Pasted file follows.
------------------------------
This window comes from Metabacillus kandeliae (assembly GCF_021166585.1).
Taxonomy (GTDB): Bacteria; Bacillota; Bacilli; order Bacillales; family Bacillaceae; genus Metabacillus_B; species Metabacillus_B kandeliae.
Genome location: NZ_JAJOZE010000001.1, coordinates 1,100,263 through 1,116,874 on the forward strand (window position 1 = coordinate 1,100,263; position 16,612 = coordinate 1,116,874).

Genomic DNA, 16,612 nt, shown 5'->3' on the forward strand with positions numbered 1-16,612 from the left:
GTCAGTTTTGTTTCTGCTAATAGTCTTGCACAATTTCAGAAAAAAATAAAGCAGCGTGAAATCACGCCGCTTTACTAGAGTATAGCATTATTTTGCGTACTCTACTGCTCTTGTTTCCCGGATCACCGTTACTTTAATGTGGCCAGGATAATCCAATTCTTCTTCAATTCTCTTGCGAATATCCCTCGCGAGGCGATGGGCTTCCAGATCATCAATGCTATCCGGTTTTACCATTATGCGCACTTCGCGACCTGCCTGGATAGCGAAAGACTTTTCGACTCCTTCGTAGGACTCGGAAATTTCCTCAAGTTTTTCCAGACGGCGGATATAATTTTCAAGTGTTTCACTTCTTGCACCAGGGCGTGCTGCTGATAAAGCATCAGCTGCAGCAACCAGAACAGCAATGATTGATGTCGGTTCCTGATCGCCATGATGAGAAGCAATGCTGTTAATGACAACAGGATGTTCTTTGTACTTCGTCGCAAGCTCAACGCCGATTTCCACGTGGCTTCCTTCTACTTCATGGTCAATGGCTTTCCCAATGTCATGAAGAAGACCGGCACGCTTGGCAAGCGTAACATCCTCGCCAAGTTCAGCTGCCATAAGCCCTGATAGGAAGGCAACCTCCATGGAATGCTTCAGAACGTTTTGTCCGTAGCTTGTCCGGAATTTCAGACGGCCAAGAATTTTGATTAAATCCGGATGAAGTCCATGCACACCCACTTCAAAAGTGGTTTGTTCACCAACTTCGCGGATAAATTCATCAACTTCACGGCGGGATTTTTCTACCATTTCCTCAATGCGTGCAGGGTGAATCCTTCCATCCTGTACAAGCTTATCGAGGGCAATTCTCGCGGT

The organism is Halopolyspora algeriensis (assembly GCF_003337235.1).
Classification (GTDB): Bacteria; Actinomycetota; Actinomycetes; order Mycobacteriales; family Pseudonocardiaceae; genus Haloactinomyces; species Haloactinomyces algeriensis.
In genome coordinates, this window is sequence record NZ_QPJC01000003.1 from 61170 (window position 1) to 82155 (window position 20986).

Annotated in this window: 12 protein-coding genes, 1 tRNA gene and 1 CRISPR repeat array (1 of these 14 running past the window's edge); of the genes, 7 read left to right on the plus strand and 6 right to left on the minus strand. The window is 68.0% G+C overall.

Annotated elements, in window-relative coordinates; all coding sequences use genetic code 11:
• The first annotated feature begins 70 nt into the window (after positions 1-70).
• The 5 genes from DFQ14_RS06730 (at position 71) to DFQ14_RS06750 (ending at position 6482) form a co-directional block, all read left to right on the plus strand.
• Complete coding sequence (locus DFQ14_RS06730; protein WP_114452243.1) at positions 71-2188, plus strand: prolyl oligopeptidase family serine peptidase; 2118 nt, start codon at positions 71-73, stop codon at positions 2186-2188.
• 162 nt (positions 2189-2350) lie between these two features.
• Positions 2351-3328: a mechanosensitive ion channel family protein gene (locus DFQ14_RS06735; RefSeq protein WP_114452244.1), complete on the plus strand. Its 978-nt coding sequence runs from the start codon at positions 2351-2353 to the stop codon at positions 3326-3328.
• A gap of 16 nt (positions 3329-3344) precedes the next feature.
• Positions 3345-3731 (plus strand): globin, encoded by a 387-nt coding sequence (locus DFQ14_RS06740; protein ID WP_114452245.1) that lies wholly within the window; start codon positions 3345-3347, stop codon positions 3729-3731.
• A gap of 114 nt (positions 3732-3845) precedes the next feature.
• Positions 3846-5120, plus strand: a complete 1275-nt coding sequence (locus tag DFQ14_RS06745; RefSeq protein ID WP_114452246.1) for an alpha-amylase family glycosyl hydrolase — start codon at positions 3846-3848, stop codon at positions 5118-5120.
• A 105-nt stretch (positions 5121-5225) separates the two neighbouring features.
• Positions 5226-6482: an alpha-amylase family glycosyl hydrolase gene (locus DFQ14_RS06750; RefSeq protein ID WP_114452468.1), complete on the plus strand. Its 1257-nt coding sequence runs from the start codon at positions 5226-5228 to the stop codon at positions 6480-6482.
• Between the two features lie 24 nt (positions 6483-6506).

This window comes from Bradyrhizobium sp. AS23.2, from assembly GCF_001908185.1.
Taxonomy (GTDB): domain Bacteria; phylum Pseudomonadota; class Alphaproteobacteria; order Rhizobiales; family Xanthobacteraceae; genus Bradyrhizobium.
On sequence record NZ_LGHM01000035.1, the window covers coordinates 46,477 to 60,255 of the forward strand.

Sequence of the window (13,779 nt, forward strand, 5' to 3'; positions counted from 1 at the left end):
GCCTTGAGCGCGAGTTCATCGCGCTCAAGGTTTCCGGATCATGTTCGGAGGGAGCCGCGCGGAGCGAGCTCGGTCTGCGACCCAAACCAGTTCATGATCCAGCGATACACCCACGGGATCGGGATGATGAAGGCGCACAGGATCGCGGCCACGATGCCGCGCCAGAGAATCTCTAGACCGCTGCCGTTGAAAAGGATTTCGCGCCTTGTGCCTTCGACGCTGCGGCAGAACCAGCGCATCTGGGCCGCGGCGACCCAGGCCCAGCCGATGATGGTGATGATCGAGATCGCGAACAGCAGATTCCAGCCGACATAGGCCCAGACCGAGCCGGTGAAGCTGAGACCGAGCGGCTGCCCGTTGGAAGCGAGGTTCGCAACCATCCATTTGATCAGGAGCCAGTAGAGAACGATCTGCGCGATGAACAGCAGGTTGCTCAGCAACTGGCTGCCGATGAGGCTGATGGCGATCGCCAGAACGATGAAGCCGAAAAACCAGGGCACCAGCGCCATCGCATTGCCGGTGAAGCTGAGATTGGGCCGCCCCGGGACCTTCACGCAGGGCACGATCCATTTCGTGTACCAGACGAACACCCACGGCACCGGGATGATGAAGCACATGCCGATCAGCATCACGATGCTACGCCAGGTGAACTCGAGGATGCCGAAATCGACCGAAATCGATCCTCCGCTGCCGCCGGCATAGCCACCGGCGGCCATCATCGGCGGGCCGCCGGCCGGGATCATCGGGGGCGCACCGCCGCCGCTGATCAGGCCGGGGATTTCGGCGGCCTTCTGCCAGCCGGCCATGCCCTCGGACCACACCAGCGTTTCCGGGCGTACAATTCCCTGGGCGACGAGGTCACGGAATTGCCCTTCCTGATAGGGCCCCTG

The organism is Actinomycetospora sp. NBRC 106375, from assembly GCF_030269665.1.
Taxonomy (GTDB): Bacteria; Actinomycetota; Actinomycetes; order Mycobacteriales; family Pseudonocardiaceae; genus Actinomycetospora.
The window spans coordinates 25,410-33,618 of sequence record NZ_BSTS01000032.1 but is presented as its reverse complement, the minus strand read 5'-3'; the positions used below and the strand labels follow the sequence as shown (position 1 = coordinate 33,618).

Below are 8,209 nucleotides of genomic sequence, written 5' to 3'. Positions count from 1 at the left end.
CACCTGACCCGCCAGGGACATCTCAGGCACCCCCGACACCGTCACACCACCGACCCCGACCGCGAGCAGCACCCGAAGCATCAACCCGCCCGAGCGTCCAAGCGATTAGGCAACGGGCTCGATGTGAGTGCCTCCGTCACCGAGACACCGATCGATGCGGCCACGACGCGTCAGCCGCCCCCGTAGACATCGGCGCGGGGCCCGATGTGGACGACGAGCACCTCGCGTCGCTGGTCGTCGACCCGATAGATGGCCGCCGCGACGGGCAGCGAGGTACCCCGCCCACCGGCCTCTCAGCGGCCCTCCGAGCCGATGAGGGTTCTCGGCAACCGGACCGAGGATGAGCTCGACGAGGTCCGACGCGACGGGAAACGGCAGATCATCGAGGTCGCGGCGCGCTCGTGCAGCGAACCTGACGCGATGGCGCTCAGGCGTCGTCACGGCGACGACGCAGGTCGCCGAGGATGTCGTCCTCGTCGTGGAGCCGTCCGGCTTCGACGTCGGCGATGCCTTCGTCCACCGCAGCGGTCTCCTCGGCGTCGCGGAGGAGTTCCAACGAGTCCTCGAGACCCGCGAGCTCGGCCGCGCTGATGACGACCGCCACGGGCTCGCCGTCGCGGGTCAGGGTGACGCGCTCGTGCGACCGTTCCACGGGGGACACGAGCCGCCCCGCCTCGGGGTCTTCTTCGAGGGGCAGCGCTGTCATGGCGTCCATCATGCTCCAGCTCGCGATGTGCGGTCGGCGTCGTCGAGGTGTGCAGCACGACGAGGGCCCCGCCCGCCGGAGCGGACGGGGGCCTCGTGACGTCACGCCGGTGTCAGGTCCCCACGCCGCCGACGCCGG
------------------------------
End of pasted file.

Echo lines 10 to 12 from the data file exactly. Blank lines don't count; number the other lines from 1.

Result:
Annotated elements, in window-relative coordinates; all coding sequences use genetic code 11:
• The first annotated feature begins 70 nt into the window (after positions 1-70).
• The 5 genes from DFQ14_RS06730 (at position 71) to DFQ14_RS06750 (ending at position 6482) form a co-directional block, all read left to right on the plus strand.